Group Linked To al Qaeda Claims Responsibility For Uganda Bombing
There is an al Qaeda link to yesterday's terrorist attack in Uganda.
A Somalian group linked to al Qaeda has claimed responsibility for a bombing that killed at least seventy people in Uganda, including at least one American:
Among the at least 64 people killed in the two devastating blasts that tore through outdoor gatherings in Uganda where hundreds of soccer fans were in the midst of watching the World Cup final was 25-year-old American Nate Henn. Henn worked for a California-based children’s charity, Invisible Children, which helps former child soldiers in Uganda.
The selection of targets in the Ugandan capital — a restaurant and a sports field where people were watching the game on large-screen TV’s — ensured the bombs struck a broad mix of Ugandans and foreigners, including Americans. The wounded were rushed to local hospitals, which were soon overwhelmed. Fred Opolot, a Uganda Media Center spokesman, said, “The government of Uganda ladies and gentlemen does convey its condolences to the bereaved families and requests the public to remain calm under this situation, thank you very much.”
Police said initial signs indicated bombs had been place under tables, though investigators had not yet ruled out suicide bombers.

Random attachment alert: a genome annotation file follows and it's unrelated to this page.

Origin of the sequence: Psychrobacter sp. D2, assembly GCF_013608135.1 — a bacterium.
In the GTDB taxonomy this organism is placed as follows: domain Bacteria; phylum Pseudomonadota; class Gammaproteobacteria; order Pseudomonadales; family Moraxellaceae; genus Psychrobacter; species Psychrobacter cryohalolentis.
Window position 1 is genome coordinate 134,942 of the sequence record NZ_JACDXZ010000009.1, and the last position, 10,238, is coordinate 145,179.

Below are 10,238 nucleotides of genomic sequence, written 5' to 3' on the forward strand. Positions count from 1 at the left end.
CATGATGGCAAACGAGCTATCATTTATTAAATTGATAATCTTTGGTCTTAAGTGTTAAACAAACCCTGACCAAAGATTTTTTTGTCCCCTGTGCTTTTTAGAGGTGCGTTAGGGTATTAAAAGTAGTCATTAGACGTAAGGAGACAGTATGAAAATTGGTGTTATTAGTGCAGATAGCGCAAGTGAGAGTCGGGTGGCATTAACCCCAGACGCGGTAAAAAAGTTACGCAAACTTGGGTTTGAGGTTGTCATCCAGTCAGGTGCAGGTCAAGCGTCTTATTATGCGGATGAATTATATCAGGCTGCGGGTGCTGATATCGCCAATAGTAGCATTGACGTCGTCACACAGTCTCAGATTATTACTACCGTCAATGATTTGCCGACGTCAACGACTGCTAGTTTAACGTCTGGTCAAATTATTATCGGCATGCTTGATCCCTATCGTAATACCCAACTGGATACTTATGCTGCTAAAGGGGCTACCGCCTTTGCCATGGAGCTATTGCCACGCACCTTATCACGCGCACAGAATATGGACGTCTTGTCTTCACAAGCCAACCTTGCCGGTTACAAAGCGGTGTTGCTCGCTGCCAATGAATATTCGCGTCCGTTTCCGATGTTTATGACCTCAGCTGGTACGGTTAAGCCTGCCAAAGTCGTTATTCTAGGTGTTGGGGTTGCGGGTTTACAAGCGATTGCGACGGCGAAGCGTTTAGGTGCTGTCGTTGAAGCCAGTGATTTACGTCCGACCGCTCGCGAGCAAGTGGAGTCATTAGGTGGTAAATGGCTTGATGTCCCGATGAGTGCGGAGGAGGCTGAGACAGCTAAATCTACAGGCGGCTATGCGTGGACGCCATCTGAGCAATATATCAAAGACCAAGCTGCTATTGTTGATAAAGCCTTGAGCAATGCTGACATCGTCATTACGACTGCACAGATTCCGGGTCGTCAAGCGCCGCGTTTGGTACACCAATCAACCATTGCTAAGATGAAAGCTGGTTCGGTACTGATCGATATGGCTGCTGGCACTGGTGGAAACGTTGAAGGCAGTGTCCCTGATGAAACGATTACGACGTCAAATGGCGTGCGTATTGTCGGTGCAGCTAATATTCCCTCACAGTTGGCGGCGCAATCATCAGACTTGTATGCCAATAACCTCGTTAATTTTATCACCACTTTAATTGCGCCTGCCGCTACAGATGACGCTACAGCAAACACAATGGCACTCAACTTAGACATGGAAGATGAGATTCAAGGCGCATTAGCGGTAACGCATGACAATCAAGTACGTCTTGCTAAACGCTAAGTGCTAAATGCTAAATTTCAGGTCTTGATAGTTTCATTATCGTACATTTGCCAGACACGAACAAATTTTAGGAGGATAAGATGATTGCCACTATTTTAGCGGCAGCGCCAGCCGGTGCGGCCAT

“Right now it is too early to say we have suspects because it could be a suicide bomber or a time bomb, so it is too early to speculate and conclude that they were suicide bombers. Let’s give time to our investigators. They will be able to give us a full report of their findings.” Capt. Judith Nabakooba, a police spokeswoman, said.
Al Shabaab, a fundemental Islamist group based in Somalia, today claimed responsibility for the attacks.
“We will carry out attacks against our enemy wherever they are,” Sheik Ali Mohamud Rage speaking from Mogadishu told the Associated Press.
“No one will deter us from performing our Islamic duty.”
Intelligence officials earlier told ABC News there’s evidence the attack was carried out by the Al Shabaab terror group.
As Jerry Remmers notes, this just seems to be the latest indication that al Qaeda has been at least somewhat successful in expanding beyond the Afghanistan/Pakistan region. There have already been indications of al Qaeda influence in Yemen and, of course, Somalia would seem to be the perfect breeding ground for terrorists. It makes one wonder if focusing on Afghanistan really makes sense if the terrorists have already begun to move elsewhere.
Incidentally, Dave Weigel has a write-up about Nate Henn, the American killed in the attacks who also happened to be a friend of Weigel’s from his days in Delaware.